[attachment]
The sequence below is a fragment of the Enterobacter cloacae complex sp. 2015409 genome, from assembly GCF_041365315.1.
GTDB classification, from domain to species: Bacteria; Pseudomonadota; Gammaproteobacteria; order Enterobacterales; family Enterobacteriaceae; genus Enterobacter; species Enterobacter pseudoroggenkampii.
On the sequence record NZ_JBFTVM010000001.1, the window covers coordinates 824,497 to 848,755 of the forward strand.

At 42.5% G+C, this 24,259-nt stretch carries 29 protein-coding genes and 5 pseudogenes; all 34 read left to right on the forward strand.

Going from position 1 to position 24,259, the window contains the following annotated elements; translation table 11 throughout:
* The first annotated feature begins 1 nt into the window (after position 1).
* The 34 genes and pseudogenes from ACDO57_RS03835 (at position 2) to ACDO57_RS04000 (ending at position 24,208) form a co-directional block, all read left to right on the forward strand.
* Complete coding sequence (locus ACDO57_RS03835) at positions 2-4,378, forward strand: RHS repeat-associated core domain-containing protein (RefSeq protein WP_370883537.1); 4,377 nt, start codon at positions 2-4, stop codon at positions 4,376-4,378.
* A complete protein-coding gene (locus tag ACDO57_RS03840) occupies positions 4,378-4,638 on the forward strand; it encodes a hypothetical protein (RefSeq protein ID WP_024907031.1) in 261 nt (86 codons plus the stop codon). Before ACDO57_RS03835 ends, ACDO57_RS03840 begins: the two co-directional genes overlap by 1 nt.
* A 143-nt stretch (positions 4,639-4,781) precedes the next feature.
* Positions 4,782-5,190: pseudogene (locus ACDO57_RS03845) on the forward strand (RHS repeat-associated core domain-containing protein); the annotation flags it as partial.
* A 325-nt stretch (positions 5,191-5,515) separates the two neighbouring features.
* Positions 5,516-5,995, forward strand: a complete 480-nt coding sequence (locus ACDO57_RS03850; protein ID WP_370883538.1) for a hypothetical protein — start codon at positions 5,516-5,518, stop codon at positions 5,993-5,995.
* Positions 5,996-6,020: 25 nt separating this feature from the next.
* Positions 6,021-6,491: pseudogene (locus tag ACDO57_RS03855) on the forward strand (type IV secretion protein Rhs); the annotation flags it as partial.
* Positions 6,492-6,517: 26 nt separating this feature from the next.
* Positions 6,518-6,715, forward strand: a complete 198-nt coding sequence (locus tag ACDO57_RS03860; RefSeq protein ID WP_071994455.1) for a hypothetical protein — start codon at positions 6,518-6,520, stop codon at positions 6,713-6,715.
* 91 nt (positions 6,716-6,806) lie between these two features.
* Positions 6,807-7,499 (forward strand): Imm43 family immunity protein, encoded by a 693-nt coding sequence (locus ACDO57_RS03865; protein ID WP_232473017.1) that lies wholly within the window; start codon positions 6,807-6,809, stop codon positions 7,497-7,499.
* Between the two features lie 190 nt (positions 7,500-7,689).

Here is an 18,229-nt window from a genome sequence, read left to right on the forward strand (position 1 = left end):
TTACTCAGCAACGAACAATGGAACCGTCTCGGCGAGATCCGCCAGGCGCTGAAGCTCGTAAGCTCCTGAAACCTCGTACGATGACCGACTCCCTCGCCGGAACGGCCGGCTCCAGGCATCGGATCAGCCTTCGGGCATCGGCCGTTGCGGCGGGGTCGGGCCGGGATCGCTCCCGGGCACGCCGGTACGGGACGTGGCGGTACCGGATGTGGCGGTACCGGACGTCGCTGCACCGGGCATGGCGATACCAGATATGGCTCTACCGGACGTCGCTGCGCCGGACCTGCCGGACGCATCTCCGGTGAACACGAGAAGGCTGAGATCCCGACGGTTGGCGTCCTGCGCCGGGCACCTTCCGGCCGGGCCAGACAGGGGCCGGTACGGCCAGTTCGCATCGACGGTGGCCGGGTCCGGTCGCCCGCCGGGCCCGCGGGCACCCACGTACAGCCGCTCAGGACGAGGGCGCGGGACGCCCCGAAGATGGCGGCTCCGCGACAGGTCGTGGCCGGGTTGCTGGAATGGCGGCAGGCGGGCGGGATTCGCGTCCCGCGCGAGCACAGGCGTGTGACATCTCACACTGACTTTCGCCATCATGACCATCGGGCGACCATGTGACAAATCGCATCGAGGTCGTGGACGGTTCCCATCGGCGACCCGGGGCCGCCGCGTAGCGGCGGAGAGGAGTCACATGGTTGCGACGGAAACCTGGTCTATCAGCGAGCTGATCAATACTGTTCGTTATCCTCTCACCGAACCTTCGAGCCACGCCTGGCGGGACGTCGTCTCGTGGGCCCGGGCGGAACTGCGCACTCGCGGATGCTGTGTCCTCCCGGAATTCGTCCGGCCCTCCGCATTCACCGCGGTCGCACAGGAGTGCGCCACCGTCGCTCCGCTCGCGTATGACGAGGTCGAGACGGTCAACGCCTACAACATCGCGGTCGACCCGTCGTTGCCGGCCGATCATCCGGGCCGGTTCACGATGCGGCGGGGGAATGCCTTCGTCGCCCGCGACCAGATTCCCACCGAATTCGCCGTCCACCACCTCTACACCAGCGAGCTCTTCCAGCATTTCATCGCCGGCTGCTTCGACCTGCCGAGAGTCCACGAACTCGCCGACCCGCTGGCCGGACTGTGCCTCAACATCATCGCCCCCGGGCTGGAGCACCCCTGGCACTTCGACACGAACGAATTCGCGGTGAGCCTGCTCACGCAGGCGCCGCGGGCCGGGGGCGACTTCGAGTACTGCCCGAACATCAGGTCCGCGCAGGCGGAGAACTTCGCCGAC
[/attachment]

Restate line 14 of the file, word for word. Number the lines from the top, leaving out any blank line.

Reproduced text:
* Positions 5,996-6,020: 25 nt separating this feature from the next.